“It was essentially doing the same thing but for more pay, because I was an actual worker,” Calicdan said.

This year, he turned down his work-study offer to continue earning higher wages through Bon Appétit.

This means that student workers at Cafe Mac are earning below the market wage for their job, even though students on FWS have their earnings partially paid for by the federal government. It’s subsidized exploitation.

Students face a situation where their employment options are limited to employers with considerable market power. The easier student jobs fill up quickly, leaving many first-year students receiving work-study with no option besides Cafe Mac. And when Cafe Mac is their only option for paying tuition, they have no choice but to accept below-market wages.

Work-study doesn’t make sense as a pure financial aid program. When the program is run with the sole purpose of helping students pay tuition, as opposed to helping them find vocational jobs, it hurts students. They are forced into filler jobs where they do nothing or practical jobs where they’re underpaid. 

Further, as Sandy Baum at the Urban Institute points out, there is an asymmetry between a college’s and a student’s perspective of work-study. When FWS is put into a student’s financial aid package, it looks the same to the college as any other financial aid, such as Pell Grants and Macalester scholarships. Either way, the money counts as helping a student meet their financial need.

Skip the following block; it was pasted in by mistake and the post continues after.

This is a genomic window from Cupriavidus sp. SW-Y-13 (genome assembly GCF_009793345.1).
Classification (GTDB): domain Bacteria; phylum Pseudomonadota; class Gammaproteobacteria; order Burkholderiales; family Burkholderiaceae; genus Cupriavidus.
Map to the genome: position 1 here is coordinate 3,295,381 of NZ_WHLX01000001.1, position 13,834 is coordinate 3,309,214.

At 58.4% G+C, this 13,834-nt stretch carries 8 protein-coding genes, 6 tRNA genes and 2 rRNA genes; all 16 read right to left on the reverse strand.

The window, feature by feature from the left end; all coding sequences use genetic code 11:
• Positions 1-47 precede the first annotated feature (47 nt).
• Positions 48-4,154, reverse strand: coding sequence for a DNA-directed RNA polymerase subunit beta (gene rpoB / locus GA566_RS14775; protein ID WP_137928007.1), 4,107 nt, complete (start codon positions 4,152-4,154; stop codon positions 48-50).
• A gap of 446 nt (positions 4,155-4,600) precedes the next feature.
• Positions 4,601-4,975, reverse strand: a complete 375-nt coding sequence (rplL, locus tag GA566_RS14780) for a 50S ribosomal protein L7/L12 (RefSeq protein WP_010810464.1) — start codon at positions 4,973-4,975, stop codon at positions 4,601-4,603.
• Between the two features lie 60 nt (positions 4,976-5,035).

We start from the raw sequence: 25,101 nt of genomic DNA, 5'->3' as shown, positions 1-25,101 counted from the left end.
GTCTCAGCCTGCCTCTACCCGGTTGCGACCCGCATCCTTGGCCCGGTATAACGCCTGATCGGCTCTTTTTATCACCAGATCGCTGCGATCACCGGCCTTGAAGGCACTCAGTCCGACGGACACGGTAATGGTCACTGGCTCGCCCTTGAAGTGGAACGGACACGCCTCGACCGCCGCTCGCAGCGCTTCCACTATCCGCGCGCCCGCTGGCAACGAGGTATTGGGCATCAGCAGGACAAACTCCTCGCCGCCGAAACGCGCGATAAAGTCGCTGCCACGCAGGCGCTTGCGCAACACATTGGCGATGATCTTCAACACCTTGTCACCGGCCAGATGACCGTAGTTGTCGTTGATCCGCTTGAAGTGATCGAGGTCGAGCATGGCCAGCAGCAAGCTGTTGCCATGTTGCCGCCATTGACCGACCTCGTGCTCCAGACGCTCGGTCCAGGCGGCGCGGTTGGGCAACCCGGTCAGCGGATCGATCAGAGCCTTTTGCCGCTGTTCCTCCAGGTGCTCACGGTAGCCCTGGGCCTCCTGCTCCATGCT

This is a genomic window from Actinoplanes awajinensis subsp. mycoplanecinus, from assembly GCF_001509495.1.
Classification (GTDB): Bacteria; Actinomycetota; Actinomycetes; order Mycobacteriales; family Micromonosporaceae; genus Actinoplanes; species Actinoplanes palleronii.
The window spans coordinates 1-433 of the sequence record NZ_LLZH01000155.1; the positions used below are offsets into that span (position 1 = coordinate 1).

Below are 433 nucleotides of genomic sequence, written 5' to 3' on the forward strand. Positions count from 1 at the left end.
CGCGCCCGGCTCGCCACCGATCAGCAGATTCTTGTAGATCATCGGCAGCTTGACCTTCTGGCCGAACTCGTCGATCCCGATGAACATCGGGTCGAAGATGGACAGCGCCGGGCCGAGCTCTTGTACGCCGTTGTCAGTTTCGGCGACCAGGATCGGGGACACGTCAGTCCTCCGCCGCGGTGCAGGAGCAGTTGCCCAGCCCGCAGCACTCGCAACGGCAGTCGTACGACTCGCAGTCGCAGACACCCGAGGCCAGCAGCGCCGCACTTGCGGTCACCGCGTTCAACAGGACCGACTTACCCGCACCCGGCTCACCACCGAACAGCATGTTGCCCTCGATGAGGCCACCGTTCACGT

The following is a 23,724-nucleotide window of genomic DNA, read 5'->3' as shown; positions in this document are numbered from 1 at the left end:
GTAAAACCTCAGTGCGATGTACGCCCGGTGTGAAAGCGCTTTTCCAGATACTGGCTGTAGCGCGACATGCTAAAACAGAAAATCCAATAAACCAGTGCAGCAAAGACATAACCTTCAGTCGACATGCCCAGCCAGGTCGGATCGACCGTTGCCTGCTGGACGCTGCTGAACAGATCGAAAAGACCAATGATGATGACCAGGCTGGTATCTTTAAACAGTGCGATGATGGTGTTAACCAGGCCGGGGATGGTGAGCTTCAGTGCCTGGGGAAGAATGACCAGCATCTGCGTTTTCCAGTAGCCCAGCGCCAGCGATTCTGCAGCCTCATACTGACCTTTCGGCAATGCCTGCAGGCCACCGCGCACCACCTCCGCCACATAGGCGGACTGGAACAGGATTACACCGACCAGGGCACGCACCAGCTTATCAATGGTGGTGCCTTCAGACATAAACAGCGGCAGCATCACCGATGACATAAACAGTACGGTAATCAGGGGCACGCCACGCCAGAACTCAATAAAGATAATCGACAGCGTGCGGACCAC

To a student, other financial aid is nothing like FWS. FWS is just a job, no matter who pays it. But if a student decides to get a different job — perhaps because they’d like more than 10 hours a week at a $12.50 wage, or they don’t want to make below-market wages for their labor — they have to leave “awarded” money on the table. 

There are ways that this program could be improved.

Despite the dearth of useful student jobs, work-study awards are contingent on the student having campus employment. But there’s no necessary reason that the program must work this way, beyond the fact that those are the existing rules. 

Some FWS reforms must happen at the federal level. The federal government should only allow colleges to use FWS funds for their intended purpose of subsidizing beneficial opportunities, instead of creating useless jobs and subsidizing exploitation. The leftover money should be poured into programs like the Pell Grant, which provide student grants without forcing them to work — we could just give money to the students.